Google made slow progress last year in its mission to diversify its workforce. Google is made up largely of white and Asian men. The company addressed the gender and racial imbalance in the tech industry by disclosing the demographics of its workforce about two years ago. Nancy Lee, VP of People Operations said in a blog post recently, “We saw encouraging signs of progress in 2015, but we’re still far from where we need to be.”
Women made up 31% of Google’s more than 60,000 employees last year, up from 30% in 2014. The percentage of workers in the racial groups did not move: blacks, 2%, Hispanic, 3%, biracial, 3%. Asians rose by 1 percent to 32% of workers, while whites fell a point to 59%. The company did make some progress in 2015 as women held 24% of leadership roles which is up from 22% in 2014. Google has said its progress is slow in part because it has hired from a narrow selection of universities, and women and minorities earn a small percentage of computer-science degrees. Nevertheless, Google has committed itself to adding more minority and female workers and have spent hundreds of millions of dollars on diversity initiatives.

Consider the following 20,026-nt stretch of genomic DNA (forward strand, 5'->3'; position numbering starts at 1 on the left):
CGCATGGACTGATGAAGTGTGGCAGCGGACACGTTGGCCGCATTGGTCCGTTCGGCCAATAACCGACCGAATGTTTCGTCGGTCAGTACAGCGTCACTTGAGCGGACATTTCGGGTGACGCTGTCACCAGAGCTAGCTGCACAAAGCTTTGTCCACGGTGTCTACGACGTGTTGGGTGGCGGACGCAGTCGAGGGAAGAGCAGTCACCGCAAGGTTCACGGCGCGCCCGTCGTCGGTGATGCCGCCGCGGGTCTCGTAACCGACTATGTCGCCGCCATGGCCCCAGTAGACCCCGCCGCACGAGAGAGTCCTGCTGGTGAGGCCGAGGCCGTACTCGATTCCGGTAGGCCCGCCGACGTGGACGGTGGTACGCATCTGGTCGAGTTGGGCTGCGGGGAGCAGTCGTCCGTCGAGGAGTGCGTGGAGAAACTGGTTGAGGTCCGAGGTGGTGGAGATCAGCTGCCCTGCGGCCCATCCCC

For tech companies it has been difficult to make substantial demographic shifts in one or two years. There is now a sense of urgency as Google is growing beyond search advertising into other businesses in an increasingly global marketplace. Having women and underrepresented minorities brainstorming and building, not just using the products dreamed up by Google, is quickly become a necessity.
“The tech industry really understands that the future of our industry means we have to be more inclusive. We are literally building products for the world. It can’t be this homogeneous.” Lee told USA Today last year.